The GReat Gazby

by F. Scott Fitzgerald
171 pages, Romance
Reviewed by Bethany

A complicated love story with abstract themes.


Following the First World War, "The Great Gatsby" is a novel exploring the economic boom that America underwent in the 1920s, and how the lives of the upper classes both wilted and flourished underneath it.

Set in Long Island, the book tells the story of a sharp delineation between two regions, and the hopelessly fragmented relationship of the people who live in them: in East Egg, Daisy lives by her brusque husband's old money, wallowing in an extravagant Georgian mansion and living a life of endless and seemingly fruitless leisure. Nick Carraway, a student from Yale and ex-servicemen, is an inhabitant in West Egg - the similarly rich but somewhat classless region in which residents live in garish, French, imitative streets, and in which people travel, uninvited, to attend his neighbor's premium parties.

Gatsby (a man whose background is strangely enigmatic to his acquaintances) seems to be searching amongst all this illusion and pretentious glamor for something, or someone, that with all his heart he desires (having devoted half his life to getting it) but, with all things considered, cannot have.


This is extremely difficult to analyse. When read quickly, the book is seemingly amoral. Nearly every character is, in some variation of the word, an adulterer. However, when the book is studied closely, Fitzgerald uses Nick's extremely abstract narrative to reveal the immorality of the character's actions. One good example that could neatly explain this is when Tom is going to visit his mistress and, on the way, they pass a giant opticians advertisement in which a great pair of spectacles are displayed. When this is skimmed over, it seems meaningless, but when analysed one can decipher that it is as if the eyes are watching, judging and mourning the wrongdoing.

The book almost reads as a parody of the classes, but the narrator of it all is deliberately objective. The irony is one which the reader has to unearth for themselves. Unless this is done, the book is immoral. If the reader looks closely at the storyline, at the lexical choice and at the outcome of the immoral characters, morality is evidently crucial for the author.

Spiritual Content

There is no underlying spiritual theme that I can decipher. Rumours spreads that Daisy is a Catholic, and that is why she won't divorce, but this is false.


A lot: a character is killed, suicide is mentioned, a man punches his mistress in the face, car accidents occur when characters get drunk and the end of the book is turbulent, graphic and upsetting.

Drug and Alcohol Content

Nearly everyone smokes, and a great proportion of the book is when the characters are drunk. It is set during the Prohibiton, and the book is partly about the rebellion against this when taken to the absolute extreme.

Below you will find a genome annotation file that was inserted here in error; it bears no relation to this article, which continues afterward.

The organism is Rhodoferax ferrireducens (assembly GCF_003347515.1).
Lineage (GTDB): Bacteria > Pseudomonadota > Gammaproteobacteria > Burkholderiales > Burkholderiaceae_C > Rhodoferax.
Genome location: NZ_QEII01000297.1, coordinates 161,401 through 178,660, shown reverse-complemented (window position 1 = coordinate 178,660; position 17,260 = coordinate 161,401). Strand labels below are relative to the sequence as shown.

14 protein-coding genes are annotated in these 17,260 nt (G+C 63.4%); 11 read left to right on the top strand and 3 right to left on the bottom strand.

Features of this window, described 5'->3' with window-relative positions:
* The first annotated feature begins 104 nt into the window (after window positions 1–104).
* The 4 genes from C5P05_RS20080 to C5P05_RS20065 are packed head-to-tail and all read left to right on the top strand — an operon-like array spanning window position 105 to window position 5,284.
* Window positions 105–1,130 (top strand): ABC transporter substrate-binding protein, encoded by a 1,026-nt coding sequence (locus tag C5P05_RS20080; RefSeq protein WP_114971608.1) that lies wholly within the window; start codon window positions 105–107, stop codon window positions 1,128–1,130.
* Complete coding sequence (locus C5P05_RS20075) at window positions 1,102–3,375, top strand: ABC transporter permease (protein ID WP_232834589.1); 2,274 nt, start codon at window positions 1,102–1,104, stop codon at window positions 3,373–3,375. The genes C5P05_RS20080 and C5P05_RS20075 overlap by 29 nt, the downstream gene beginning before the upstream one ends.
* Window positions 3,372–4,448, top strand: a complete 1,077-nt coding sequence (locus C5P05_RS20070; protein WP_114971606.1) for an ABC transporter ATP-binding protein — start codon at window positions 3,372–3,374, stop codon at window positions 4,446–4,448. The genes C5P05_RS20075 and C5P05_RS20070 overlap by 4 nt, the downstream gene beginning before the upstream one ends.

Sexual Content

Characters sleep with other characters to whom they are not married. Women are described often by their sexual allure. Many of the men have mistresses and are seemingly shameless about it. There are no sex scenes, but as a reader we know that it is happening nearly incessantly, and usually behind someone's back, whether that be the husband, wife, fiancé or family of the person. Many readers find this light employment of sex extremely upsetting and, although the underlying morals of it are that it is all heart-breaking and ridiculous to dabble so carelessly with romance, there also seems to be a part of the book that excuses it when deep, passionate love is concerned. It is difficult to comprehend and unravel Fitzgerald's opinion of it all - but if, as a reviewer, I may be frank, the primary concern of the novel is sex.

Crude or Profane Language or Content

Only mild swear words are used, like "d*mn", and the conventional taboo language of the 1920s.


As it is so difficult to analyse the morals of the book, it might make more sense to say that many of the characters are shallow, materialistic, often ignorant and the bearers of dangerous ideas, immoral, drunk, and always after something sexual. This is all supposed to be an example of what life was like for bad aristocrats of the 1920s, and how poor the ideals of the people were. Depending on how you look at the book, it is either realistic to the disposition of these people and a revolutionary example of the dangers of an all-excusing, frivolous, careless sort of romance...or it is an unhelpful, irresponsible experiment with human behavior in literature.

The book itself is incredibly written. The descriptions are often likened by critics to surrealist art, emphasizing how fake and untouchable everything was in the time. It is a short novel that might be best read within a group of people, as often the true meanings of it are difficult to decipher individually.

Fun Score: 4
Values Score: 2
Written for Age: adult

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